|Funding for:||UK Students, EU Students|
|Placed On:||3rd May 2019|
|Closes:||1st August 2019|
Nuclear fusion is an attractive alternative to fission because it offers the potential for power generation without the production of greenhouse gases and long-lived radioactive waste. One of the greatest challenges in adopting fusion lies in developing materials that can withstand the extreme environment of a fusion reactor, where isotopes of hydrogen, deuterium and tritium, will fuse together, releasing enormous amounts of energy. It is proposed that tritium will be produced within the fusion reactor, in a region called the breeder blanket, with lithium-containing ceramics as candidates for the tritium breeder material.
Tritium extraction from the breeder is dependent on breeder material density, with optimum tritium recovery reported in samples with >90% of theoretical density. Lithium reacts with air and so it is difficult to produce dense ceramics using standard methods. Furthermore, nano-scale defects have been observed in Li-ceramics produced by standard methods, which could have serious implications for the suitability of these materials as a fuel for fusion.
At the University of Sheffield, we have developed novel low-temperature synthesis methods, which show great promise in producing dense, Li-ceramics. This project will explore the use of these methods to produce defect free, dense Li-ceramics for fusion. Once fabricated, the in-reactor performance of these materials will be determined using techniques that simulate experimentally the impact of the fusion environment on materials.
Sintering will be investigated via a number of routes in addition to traditional solid state, including emergent ceramic cold sintering and spark plasma sintering methods. Mechanical and thermal properties will be investigated using techniques such as micro-indentation and laser flash analysis, respectively. Once fabricated, dense ceramics will be irradiated with energetic ions using ion beam implantation to simulate the damage expected to be produced by fusion neutrons, including helium gas generation due to transmutation of lithium to tritium, producing helium in the process. Characterisation techniques such as X-ray diffraction, transmission and scanning electron microscopy, energy dispersive X-ray analysis and Raman spectroscopy will be central to the project, allowing full chemicophysical characterisation of the materials synthesised, and any radiation-induced structural modifications.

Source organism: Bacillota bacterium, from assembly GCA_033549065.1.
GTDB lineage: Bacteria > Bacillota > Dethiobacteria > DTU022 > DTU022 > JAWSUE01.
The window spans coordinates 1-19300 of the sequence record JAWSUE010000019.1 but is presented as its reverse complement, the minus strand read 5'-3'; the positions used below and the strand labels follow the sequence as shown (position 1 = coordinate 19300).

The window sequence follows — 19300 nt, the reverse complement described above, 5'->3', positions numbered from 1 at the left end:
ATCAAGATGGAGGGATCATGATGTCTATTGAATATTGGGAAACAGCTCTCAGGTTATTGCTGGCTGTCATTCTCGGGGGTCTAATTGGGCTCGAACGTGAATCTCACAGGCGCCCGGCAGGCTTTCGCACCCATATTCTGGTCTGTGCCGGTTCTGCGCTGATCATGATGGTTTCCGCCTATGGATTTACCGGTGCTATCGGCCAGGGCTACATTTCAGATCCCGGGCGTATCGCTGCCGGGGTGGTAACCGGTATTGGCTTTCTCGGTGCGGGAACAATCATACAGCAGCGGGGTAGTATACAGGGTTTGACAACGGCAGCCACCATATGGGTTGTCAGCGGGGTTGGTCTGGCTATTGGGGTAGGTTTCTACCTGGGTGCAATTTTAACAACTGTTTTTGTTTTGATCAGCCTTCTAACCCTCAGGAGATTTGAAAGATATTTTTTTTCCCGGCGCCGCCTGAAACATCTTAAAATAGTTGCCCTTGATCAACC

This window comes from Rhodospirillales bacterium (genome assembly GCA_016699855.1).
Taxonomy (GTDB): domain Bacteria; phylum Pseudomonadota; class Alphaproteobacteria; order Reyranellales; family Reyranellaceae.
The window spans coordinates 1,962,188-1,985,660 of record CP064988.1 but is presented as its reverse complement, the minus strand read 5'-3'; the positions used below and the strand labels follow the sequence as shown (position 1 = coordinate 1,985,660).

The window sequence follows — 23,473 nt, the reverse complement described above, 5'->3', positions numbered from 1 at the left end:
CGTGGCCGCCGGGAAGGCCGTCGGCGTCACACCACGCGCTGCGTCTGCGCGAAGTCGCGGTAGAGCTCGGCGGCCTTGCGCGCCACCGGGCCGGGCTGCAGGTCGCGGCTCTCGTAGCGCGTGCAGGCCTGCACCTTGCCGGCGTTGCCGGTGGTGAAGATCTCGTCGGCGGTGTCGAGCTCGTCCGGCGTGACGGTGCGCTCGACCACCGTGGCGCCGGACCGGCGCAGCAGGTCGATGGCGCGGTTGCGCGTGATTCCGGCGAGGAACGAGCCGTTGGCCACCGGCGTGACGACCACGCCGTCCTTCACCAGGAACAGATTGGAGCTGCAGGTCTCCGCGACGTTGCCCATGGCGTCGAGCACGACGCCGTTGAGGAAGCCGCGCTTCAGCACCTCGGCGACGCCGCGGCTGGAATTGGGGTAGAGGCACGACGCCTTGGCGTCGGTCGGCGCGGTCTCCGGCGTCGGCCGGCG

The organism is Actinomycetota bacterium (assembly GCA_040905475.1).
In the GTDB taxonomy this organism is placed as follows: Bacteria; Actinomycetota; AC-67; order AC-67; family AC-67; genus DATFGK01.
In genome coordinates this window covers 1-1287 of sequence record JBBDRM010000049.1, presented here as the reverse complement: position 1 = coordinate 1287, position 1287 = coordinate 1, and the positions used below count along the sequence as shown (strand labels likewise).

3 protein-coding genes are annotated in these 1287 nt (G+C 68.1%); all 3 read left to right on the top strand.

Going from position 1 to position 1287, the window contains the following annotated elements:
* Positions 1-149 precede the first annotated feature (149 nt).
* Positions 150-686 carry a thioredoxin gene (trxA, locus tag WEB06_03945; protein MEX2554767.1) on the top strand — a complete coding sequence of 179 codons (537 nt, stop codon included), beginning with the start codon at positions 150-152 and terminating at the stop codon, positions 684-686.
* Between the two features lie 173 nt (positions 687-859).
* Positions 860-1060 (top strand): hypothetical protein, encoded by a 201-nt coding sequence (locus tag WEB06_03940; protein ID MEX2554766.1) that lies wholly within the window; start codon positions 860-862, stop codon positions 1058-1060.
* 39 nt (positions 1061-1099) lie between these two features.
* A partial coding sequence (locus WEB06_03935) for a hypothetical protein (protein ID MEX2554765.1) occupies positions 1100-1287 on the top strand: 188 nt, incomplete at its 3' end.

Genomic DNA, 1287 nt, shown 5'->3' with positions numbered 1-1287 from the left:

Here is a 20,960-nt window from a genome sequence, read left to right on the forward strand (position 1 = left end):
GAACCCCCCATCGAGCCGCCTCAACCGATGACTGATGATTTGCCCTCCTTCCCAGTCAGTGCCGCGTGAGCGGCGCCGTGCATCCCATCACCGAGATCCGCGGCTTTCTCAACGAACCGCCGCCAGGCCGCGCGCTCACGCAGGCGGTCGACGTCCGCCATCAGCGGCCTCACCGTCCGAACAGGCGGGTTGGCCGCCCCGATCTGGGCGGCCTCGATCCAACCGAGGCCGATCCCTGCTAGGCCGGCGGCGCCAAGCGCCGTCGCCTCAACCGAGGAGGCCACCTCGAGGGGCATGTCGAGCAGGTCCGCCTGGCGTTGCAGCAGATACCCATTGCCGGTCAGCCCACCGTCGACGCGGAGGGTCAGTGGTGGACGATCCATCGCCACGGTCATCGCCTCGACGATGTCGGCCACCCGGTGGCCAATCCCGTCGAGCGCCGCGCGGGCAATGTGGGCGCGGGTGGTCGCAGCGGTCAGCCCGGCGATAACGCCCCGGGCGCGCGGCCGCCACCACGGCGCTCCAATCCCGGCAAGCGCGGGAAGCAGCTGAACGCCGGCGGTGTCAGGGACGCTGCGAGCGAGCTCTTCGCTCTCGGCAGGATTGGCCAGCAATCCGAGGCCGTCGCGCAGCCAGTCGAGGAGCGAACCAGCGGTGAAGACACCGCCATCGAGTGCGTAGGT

The project will be supervised by Dr Amy Gandy and Dr Rebecca Boston in the Materials Science and Engineering Department. The candidate will work within two highly successful groups within the department, the Immobilisation Science Laboratory and Functional Materials and Devices. The researcher will have access to world-class equipment through these laboratories, and through the forthcoming Royce Discovery Centre, which will house equipment vital to the project.
Results from this research will inform researchers developing the world’s fusion technologies, aiding the adoption of nuclear fusion power as a safe, sustainable source of energy. If this is of interest to you, then get in touch!
This studentship will pay tuition fees in full and a stipend for living expenses for 3.5 years. This stipend will be at the RCUK minimum which for the 2019/20 academic year is £15,009pa.
Funding covers home tuition fees and annual maintenance payments of at least the Research Council minimum for eligible UK and EU applicants. EU nationals must have lived in the UK for 3 years prior to the start of the programme to be eligible for a full award (fees and stipend).
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